How To – How to Buy a Mountain Bike

How to buy a Mountain Bike

Now that you have decided to make the plunge and start biking, of course, (no, please do not laugh) you need to buy a bicycle.  Obviously, the big question is “Which One?”  As you will find out – there are many different brands and different types of mountain bikes – so you will need to get some good pointers from fellow bikers (via the Web) and good advice from your local bike pro-shop

I personally have done this a number of times with mountain bikes and thought to get in one place a bunch of videos on various users’ experiences and recommendations.  YouTube is great for that!  So with a thank you to all of you who have uploaded your advice, here they are:

3 thoughts on “How To – How to Buy a Mountain Bike

  1. As mentioned, going for a entry level bike with a Sora or Tiagra gpuroo is good for recreational riders that really don’t plan on heavy training or becoming more involved in the sport. The problem I see here is that you are 15; meaning you are still growing and will probably have a growth spurt. This lends itself to the problem of frame sizing (depending on how tall you are now).My suggestion for bikes:For more serious biking Trek2.1 or 2.3 (cost from 1,400$ 1,700$ Canadian) but comes with a 105/tiagra andfull 105 gpuroo, respectively, with carbon fiber fork and seat stays.- Giant TCR Alliance A1 (cost 1,600$ CND) with mixed composite aluminum/carbon composite frame/fork and 105 gpuroo.-Cannondale CAAD9 R5 (1,600$ CND), mixed 105/ultegra gpuroo, carbon fork and top notch aluminum frame.For more recreational riding: trek 1.0 or 1.2 (1000$), sora/tiagra mix, carbon fork, aluminum frame.- Giant TCR (1200-1300$ CND) full tiagra gpuroo.- Giant OCR series (800 1300) ranges from sora to 105 gpuroo, but with more upright seating position and compact frame.Just have a drop by your local bike shop, and they can fit you with something reasonable. But, in my opinion, the new 105 10 speed is probably one of the best gpuroos for that price range and will last you a long time. Some of my fellow club members even race with 105 and do fine. Join your local bike club and participate in events. Don’t buy a bike thinking you will upgrade it’s components, it will cost your a lot more in the end.Regards,A.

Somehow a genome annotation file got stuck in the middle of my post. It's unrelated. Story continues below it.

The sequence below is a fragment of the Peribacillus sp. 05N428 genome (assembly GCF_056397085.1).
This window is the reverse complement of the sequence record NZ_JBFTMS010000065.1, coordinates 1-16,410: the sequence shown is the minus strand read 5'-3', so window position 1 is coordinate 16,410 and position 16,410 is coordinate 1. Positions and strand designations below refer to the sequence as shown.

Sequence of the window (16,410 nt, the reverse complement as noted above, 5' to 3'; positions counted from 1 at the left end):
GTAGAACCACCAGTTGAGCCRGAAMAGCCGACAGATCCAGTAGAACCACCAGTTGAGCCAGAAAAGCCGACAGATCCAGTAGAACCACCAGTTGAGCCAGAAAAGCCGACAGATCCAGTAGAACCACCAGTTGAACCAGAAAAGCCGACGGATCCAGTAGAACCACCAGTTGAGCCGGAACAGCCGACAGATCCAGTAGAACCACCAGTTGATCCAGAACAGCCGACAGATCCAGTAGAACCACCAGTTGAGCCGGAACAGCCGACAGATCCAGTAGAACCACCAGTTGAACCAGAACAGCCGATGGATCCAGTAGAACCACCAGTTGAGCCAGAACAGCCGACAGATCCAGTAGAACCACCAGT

2. We are planning to rerite in Iowa City and are thrilled to find this website (Bicyclist of Iowa City). We spend many weekends here and went out on our bikes this past one and found we could not figure out the web of lovely bike paths near Dubuque St. on the north side of I-80. We found a map at the Coralville Public Library but found it not detailed enough once we were out on the paths. Are there any plans for signage along the paths? Is there something we can do, as we plan to join the Johnson County Bicycle Club, to help with supporting signage?Thank you for this healthy and social option for new reritees in Iowa City!

  3. Apparently it’s more comfortable than a road bike, and won’t be diicffult to get used to. I’m not overly sure about that. I suppose it’s got a much more upright riding position than most road bikes which might help you feel more comfortable. Sadly your also sat much higher up (higher bottom bracket) than on a road bike and the cantilever brakes arn’t as good as a road bikes duel pivot brakes. It is worth trying a road bike as well be (although you couldn’t really ride trails with one), before you hand over your hard earned cash. When you pick up the bike you might like to get those tyres swapped there and then for something slightly more suitable for road only use and the Machester 100. It will make a long distance road ride MUCH easier. (Ultra gators 700x25s? )btw, don’t worry about Cyclo-x races. They are REALLY friendly and lap based so you will never be riding on your own / made to feel unwelcome. Also no matter how slow you think you are there’s probably someone slower!

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